Monica Barroso studied at the University of Coimbra (Portugal) where she obtained a degree in Industrial Chemistry in December 1999, having completed part of her research project at KU Leuven as an Erasmus scholar. Also in Coimbra, she joined the Photochemistry and Molecular Spectroscopy group where she pursued her postgraduate studies under the supervision of Professors Luis Arnaut and Sebastião Formosinho, being awarded her PhD degree in December 2005 for her work on the development of the Intersecting/Interacting State Model (ISM) for the estimation of absolute rate constants in atom, proton and proton-coupled electron transfer reactions in various media.
Having developed a particular interest for the photochemical aspects of solar energy conversion and storage, Monica was awarded a Portuguese Science Foundation (FCT) postdoctoral fellowship in 2006 to work on the development of semiconductor photoanodes for solar water splitting in the group of Professor Michael Grätzel at EPFL, followed in 2008 by a placement at the University of Coimbra to continue that research. In 2009 she joined the group of Professor James Durrant at Imperial College London as a postdoctoral research associate to study the dynamics of photogenerated charge carriers in metal oxide photoelectrodes (Fe2O3, TiO2) for the solar driven hydrogen generation from water, in the context of Imperial’s Artificial Leaf Project.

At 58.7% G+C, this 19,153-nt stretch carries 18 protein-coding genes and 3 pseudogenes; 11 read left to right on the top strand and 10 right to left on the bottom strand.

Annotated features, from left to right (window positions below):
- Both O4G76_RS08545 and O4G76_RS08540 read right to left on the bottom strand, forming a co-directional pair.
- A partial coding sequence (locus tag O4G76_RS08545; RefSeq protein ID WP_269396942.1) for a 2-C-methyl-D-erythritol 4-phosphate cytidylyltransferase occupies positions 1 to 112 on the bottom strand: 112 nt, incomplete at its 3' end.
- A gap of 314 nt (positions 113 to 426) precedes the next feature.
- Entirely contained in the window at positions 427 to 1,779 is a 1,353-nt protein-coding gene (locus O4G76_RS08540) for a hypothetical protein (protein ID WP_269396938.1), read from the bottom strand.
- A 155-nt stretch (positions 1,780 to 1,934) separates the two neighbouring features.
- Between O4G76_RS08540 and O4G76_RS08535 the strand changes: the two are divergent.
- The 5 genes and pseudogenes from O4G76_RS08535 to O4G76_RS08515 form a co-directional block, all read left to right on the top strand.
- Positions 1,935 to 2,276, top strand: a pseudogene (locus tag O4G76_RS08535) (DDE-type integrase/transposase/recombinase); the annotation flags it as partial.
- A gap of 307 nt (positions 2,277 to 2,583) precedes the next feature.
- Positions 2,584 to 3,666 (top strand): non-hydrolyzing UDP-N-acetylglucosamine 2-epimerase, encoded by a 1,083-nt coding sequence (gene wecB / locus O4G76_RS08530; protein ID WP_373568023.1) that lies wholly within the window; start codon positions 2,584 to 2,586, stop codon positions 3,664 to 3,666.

Since October 2012, Monica is an assistant professor in the Debye Institute for Nanomaterials Science, in the Inorganic Chemistry and Catalysis group of Utrecht University. Her research is focused on the development of in-situ spectroscopy methods for the characterisation and fundamental mechanistic understanding of heterogeneous photoelectrocatalytic systems for solar energy conversion and storage, particularly the production of carbon neutral solar fuels.